Stories from Old Newspapers

Dungarvan Observer 3 May 1930
Dungarvan Solicitor’s Patent - Removing a difficulty in paper-making
Another Irish invention is described in the official journal of the Industrial Property Office for last month. It stands in the names of Frederick Butterworth, solicitor, Dungarvan, and Robert W. Horsburgh, Saggart, as joint inventors, and its object is to control automatically the thickness of paper in manufacture. The method adopted to measure the thickness depends upon the use of the photo electric cell. A beam of light passed through the paper will vary in intensity with the thickness of the paper, more or less light being absorbed, or the thickness increases or decreases. The beam of light, after its passage through the paper, is focused upon a photo electric cell and variations in intensity of the light produce variations in electric currents in the cell. These variations are amplified and used to control the speed of the motor driving the paper- making machine, so that, if the paper tends to thicken, the motor is accelerated and the amount of ‘stuff’ fed to the machine in each revolution is reduced.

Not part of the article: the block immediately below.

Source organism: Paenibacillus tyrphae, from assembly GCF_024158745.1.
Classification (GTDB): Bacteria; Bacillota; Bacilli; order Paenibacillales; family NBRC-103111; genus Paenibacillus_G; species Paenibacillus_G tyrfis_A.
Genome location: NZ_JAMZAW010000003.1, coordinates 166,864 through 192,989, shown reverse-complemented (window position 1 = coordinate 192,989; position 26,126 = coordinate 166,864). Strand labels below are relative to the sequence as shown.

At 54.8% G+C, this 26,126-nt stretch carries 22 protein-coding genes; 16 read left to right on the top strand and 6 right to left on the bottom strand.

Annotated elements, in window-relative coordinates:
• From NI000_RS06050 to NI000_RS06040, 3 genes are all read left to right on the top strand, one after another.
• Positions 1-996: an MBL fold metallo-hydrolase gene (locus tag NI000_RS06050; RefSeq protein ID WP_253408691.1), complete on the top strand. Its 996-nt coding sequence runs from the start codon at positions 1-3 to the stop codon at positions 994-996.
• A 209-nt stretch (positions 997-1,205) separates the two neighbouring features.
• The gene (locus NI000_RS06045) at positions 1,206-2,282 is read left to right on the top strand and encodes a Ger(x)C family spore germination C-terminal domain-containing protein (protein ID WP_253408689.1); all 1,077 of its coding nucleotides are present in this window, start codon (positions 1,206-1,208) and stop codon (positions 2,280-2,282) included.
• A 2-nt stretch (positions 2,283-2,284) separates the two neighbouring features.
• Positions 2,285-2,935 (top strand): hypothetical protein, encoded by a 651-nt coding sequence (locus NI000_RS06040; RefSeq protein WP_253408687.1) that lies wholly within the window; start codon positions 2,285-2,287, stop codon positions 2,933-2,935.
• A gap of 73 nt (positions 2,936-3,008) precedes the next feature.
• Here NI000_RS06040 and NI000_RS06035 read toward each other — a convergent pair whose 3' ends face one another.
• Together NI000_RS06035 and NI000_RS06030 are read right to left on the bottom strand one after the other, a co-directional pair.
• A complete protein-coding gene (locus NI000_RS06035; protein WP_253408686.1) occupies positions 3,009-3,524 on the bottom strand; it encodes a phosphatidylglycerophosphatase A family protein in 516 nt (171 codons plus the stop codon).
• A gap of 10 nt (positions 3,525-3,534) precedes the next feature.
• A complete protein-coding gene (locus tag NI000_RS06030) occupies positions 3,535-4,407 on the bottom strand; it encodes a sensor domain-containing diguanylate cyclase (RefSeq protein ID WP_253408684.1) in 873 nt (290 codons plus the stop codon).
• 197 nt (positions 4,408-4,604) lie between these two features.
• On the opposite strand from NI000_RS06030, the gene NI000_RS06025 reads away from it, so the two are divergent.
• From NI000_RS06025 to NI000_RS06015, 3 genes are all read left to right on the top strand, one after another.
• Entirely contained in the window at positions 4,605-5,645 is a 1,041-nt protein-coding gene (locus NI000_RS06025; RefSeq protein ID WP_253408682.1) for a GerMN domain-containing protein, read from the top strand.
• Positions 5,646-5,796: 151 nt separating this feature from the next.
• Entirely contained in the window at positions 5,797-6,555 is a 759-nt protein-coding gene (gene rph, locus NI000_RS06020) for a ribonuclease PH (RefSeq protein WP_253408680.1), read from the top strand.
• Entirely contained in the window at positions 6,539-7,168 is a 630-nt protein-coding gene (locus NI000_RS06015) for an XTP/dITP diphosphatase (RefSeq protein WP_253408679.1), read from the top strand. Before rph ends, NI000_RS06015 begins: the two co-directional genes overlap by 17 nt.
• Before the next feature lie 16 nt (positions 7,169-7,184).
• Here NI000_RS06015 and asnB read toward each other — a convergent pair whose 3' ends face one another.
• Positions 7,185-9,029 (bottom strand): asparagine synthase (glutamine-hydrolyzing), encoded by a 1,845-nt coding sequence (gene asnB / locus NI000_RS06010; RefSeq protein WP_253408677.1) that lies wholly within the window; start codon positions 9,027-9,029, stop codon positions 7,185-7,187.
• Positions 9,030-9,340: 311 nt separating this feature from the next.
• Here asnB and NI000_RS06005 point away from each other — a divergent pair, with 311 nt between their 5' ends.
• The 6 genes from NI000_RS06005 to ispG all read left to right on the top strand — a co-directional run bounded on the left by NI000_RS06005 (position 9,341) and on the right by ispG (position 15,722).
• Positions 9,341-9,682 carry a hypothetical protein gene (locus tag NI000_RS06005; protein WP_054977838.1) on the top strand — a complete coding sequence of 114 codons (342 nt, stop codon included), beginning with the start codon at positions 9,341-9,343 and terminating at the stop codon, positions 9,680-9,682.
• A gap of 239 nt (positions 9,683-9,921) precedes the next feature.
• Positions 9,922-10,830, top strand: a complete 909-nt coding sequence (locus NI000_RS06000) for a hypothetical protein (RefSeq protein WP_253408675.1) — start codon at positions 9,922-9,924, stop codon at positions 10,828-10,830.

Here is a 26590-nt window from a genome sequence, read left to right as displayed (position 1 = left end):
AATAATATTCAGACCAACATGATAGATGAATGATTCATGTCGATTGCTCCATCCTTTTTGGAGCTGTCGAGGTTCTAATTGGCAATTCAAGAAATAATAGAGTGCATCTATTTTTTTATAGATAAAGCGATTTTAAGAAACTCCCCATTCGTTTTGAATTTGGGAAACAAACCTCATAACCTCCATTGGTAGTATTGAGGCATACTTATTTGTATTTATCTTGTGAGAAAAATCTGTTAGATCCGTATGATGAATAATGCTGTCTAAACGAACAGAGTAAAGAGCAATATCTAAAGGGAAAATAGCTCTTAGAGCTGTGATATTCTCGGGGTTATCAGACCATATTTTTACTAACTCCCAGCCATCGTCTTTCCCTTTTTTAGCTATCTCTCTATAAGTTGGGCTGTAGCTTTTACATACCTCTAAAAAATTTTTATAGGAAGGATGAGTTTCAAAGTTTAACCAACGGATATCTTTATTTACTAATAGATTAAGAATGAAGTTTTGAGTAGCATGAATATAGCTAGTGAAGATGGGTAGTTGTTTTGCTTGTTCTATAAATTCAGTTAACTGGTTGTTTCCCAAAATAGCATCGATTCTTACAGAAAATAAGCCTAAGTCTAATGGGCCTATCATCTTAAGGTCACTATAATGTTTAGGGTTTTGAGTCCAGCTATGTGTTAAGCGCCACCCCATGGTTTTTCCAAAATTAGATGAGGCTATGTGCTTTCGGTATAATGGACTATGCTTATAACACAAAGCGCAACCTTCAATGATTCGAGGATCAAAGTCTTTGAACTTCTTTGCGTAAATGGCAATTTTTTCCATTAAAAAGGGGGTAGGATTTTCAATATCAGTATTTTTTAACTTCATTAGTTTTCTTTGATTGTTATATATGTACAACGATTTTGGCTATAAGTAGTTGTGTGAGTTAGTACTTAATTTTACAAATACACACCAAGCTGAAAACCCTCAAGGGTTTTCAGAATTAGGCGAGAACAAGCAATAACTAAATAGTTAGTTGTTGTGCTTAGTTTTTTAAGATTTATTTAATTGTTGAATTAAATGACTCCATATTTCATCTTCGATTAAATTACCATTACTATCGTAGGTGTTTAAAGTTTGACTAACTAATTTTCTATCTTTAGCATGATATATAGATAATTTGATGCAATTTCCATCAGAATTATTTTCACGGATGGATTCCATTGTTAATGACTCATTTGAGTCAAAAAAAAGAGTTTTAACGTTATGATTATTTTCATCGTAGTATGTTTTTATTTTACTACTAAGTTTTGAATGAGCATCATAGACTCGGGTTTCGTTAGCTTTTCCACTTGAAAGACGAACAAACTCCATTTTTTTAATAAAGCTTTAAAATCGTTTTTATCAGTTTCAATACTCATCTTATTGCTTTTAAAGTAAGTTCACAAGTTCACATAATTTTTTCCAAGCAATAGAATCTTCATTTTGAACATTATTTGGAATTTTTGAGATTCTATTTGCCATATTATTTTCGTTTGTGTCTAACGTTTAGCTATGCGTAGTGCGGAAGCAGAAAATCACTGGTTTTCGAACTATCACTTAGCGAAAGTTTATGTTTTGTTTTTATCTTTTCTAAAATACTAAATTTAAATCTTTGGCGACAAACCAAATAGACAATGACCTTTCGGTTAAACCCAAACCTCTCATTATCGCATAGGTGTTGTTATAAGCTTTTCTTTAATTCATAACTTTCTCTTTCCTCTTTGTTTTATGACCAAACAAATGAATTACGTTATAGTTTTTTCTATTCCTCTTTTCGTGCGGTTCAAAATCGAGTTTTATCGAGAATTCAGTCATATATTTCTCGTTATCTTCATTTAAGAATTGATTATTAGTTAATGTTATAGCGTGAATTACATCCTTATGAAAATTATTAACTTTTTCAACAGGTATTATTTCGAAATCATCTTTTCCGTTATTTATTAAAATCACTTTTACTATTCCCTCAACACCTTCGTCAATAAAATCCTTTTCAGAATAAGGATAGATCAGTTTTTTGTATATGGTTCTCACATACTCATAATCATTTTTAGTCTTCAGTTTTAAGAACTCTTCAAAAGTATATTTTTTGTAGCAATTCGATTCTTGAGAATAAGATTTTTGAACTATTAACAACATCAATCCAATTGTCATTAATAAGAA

Mr Butterworth, solicitor, is the nephew of Mr E.A. Ryan, solr., Dungarvan, and practices in the Waterford office of the firm of Messrs E.A. Ryan & Co Solrs.
Note: The Butterworth family lived in Colligan Lodge in the early 1900s.